EDF’s new Air Tracker tool allows us to better understand how local air pollution behaves, illuminating the path it takes from a likely source area. Because this tool allows us to look backwards at where pollution likely originated, it shifts the focus, putting communities and people first. Developing it required a shift in thinking. 

Most atmospheric scientists focus on particle and air movement to help us predict what’s going to happen in the future. As a scientist working in air pollution, I wanted to use those same principles to look backwards so I could better understand how the emissions upwind of us mix and travel through the air, providing a better picture of what we’re breathing at any given time. This way, we don’t have to model every single source to know what’s important to who and when.

When I joined EDF in 2019, our scientists had already successfully shown how mobile air monitoring programs could highlight dramatic differences in pollution levels within individual city blocks. We wanted to go beyond showing the presence of pollution–and illustrate how it traveled to get there. 


EDF and academia joined forces to leverage cutting edge insights.

To do this, we enlisted the help of John C. Lin, an atmospheric scientist from the University of Utah who developed the STILT model (which has since been incorporated into NOAA’s HYSPLIT model). He and his team were already working with our partners at Google Earth Outreach on a source apportionment project. We also tapped Paul Dille (who pulled in Randy Sargent and Amy Gottsegen) from CREATE Lab at Carnegie Mellon University, whose Smell PGH application allows users to better understand the pollution landscape in Allegheny County, PA. EDF colleagues Alex Franco, Mindi DePaola and Grace Tee Lewis provided invaluable insight and help as well.

Air Tracker runs on  real-time, trusted, scientific models coupled with air pollution and weather data to help residents, scientists and cities learn more about the air they’re breathing. While Air Tracker is currently mapping fine particle pollution trajectories in Houston, Salt Lake City and Pittsburgh, we designed it to work with other primary pollutants anywhere in the world. 

Air Tracker allows users to trace the path of likely sources of air pollution in Houston, Pittsburgh and Salt Lake City.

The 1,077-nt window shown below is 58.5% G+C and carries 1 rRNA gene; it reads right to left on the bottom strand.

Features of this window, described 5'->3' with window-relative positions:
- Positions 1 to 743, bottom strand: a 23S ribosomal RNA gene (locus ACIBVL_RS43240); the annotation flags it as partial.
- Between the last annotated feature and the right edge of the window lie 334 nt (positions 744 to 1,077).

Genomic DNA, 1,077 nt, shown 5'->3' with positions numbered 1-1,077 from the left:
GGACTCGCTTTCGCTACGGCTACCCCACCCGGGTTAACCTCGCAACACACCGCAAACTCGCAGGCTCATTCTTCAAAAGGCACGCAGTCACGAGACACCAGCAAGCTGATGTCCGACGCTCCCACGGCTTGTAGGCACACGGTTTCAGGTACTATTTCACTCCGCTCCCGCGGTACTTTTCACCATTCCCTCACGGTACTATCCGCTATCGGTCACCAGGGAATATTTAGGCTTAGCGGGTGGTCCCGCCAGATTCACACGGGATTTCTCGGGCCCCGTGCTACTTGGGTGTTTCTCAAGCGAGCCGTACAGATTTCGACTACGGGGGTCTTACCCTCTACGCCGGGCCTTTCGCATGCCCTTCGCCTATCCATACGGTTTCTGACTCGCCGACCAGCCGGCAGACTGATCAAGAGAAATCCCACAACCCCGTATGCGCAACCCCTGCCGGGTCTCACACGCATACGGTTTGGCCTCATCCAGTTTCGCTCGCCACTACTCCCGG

Filling current air monitoring gaps

Despite advances in low-cost mobile and stationary monitoring networks, existing air pollution tracking is still lacking. Currently designed to provide us with a solid understanding of background air pollution, the federal and state government  system of monitors essentially smudges out the rough edges to create averages, which underemphasizes the very real, very harmful pollution burden many urban–often historically vulnerable–communities face. 

Air Tracker can help counter that averaging effect. It allows users to click anywhere within their city map to see the most likely source area of the air they’re breathing at any given time. 

Beyond the mapping application, it can improve air quality efforts in the following ways:


  • Placement of new monitors and networks

For communities that have long suspected they’ve been subjected to dirty air, Air Tracker can help them show that their air is influenced by nearby facilities. This can help them place monitors in specific locations to show just how much pollution they face and when it’s at its worst. 

Cities wanting to get serious about air quality can also use the tool to design either stationary or mobile monitoring efforts. It can also help them answer questions about specific facilities that are known emitters, while spotting ones that may not have been on their radar.  

  • Hold polluters accountable 

Even in cities like Houston–where a lack of zoning has allowed industry to flourish unchecked, putting homes, schools and entire communities in the path of harmful pollution–it can be hard to pinpoint which facilities are most likely responsible for localized emissions. The models behind AIr Tracker’s source area development use wind and weather data to illuminate which pollution sources are the most likely culprits, giving regulators a powerful enforcement tool.   

  • Putting communities and people first

Because Air Tracker can look backwards at pollution’s path, we can start with communities and people first when seeking to map exposure and its impacts. This can help correct for the current distortion of our current air pollution monitoring system, which wrongly assumes all people are exposed equally.  

We know communities face an unequal burden from air pollution. Our hope is that Air Tracker will allow us to better capture and highlight those discrepancies so the people living there can get the relief they need and deserve. Read more about the methodology here.